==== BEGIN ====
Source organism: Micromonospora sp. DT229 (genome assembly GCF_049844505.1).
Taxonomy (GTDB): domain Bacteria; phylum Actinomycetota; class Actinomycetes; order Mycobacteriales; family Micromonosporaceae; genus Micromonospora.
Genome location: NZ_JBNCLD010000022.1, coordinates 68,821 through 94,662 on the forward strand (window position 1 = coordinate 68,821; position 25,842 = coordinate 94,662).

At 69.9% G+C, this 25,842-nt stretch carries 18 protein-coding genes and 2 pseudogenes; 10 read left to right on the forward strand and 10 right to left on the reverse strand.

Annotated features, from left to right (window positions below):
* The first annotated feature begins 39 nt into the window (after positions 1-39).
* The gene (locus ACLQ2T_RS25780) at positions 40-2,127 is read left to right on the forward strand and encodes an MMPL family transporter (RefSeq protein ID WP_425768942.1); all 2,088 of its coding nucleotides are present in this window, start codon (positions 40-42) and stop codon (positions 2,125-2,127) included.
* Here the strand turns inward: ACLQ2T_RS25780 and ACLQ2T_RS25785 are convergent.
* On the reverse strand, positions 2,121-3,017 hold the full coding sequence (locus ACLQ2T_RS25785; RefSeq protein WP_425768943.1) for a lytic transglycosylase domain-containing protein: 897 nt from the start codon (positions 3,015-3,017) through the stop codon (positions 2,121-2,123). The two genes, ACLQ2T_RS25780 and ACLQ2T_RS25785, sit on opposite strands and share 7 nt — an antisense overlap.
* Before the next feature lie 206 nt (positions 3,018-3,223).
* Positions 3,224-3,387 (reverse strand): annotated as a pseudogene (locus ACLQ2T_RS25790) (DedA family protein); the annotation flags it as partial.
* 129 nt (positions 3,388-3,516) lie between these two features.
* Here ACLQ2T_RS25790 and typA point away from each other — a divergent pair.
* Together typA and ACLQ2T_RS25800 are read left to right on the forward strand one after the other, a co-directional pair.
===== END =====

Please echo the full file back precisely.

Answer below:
Source organism: Micromonospora sp. DT229 (genome assembly GCF_049844505.1).
Taxonomy (GTDB): domain Bacteria; phylum Actinomycetota; class Actinomycetes; order Mycobacteriales; family Micromonosporaceae; genus Micromonospora.
Genome location: NZ_JBNCLD010000022.1, coordinates 68,821 through 94,662 on the forward strand (window position 1 = coordinate 68,821; position 25,842 = coordinate 94,662).

At 69.9% G+C, this 25,842-nt stretch carries 18 protein-coding genes and 2 pseudogenes; 10 read left to right on the forward strand and 10 right to left on the reverse strand.

Annotated features, from left to right (window positions below):
* The first annotated feature begins 39 nt into the window (after positions 1-39).
* The gene (locus ACLQ2T_RS25780) at positions 40-2,127 is read left to right on the forward strand and encodes an MMPL family transporter (RefSeq protein ID WP_425768942.1); all 2,088 of its coding nucleotides are present in this window, start codon (positions 40-42) and stop codon (positions 2,125-2,127) included.
* Here the strand turns inward: ACLQ2T_RS25780 and ACLQ2T_RS25785 are convergent.
* On the reverse strand, positions 2,121-3,017 hold the full coding sequence (locus ACLQ2T_RS25785; RefSeq protein WP_425768943.1) for a lytic transglycosylase domain-containing protein: 897 nt from the start codon (positions 3,015-3,017) through the stop codon (positions 2,121-2,123). The two genes, ACLQ2T_RS25780 and ACLQ2T_RS25785, sit on opposite strands and share 7 nt — an antisense overlap.
* Before the next feature lie 206 nt (positions 3,018-3,223).
* Positions 3,224-3,387 (reverse strand): annotated as a pseudogene (locus ACLQ2T_RS25790) (DedA family protein); the annotation flags it as partial.
* 129 nt (positions 3,388-3,516) lie between these two features.
* Here ACLQ2T_RS25790 and typA point away from each other — a divergent pair.
* Together typA and ACLQ2T_RS25800 are read left to right on the forward strand one after the other, a co-directional pair.